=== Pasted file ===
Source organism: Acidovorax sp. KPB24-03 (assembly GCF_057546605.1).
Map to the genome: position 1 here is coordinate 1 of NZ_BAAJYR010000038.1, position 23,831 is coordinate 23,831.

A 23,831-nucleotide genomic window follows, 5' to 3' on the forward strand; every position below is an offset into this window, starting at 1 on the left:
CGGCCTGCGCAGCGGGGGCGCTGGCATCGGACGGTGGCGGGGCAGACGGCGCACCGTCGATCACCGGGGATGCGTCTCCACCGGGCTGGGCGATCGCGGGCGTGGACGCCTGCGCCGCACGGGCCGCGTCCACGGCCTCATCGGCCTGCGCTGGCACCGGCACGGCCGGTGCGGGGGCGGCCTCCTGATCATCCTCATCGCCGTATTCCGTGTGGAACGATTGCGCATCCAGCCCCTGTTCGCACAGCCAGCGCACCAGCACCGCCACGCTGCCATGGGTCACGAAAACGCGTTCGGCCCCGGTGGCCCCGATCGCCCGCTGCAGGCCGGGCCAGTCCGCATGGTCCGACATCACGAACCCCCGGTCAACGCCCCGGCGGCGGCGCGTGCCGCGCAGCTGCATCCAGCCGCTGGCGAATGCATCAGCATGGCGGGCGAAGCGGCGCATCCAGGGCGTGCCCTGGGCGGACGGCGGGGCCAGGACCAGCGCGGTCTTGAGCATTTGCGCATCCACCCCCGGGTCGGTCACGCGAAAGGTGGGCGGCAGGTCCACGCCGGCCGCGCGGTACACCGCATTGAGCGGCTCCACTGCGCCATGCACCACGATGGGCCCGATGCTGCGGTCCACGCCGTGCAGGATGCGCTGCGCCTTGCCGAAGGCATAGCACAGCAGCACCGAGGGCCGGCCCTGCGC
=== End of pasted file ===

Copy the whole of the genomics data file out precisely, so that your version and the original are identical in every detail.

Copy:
Source organism: Acidovorax sp. KPB24-03 (assembly GCF_057546605.1).
Map to the genome: position 1 here is coordinate 1 of NZ_BAAJYR010000038.1, position 23,831 is coordinate 23,831.

A 23,831-nucleotide genomic window follows, 5' to 3' on the forward strand; every position below is an offset into this window, starting at 1 on the left:
CGGCCTGCGCAGCGGGGGCGCTGGCATCGGACGGTGGCGGGGCAGACGGCGCACCGTCGATCACCGGGGATGCGTCTCCACCGGGCTGGGCGATCGCGGGCGTGGACGCCTGCGCCGCACGGGCCGCGTCCACGGCCTCATCGGCCTGCGCTGGCACCGGCACGGCCGGTGCGGGGGCGGCCTCCTGATCATCCTCATCGCCGTATTCCGTGTGGAACGATTGCGCATCCAGCCCCTGTTCGCACAGCCAGCGCACCAGCACCGCCACGCTGCCATGGGTCACGAAAACGCGTTCGGCCCCGGTGGCCCCGATCGCCCGCTGCAGGCCGGGCCAGTCCGCATGGTCCGACATCACGAACCCCCGGTCAACGCCCCGGCGGCGGCGCGTGCCGCGCAGCTGCATCCAGCCGCTGGCGAATGCATCAGCATGGCGGGCGAAGCGGCGCATCCAGGGCGTGCCCTGGGCGGACGGCGGGGCCAGGACCAGCGCGGTCTTGAGCATTTGCGCATCCACCCCCGGGTCGGTCACGCGAAAGGTGGGCGGCAGGTCCACGCCGGCCGCGCGGTACACCGCATTGAGCGGCTCCACTGCGCCATGCACCACGATGGGCCCGATGCTGCGGTCCACGCCGTGCAGGATGCGCTGCGCCTTGCCGAAGGCATAGCACAGCAGCACCGAGGGCCGGCCCTGCGC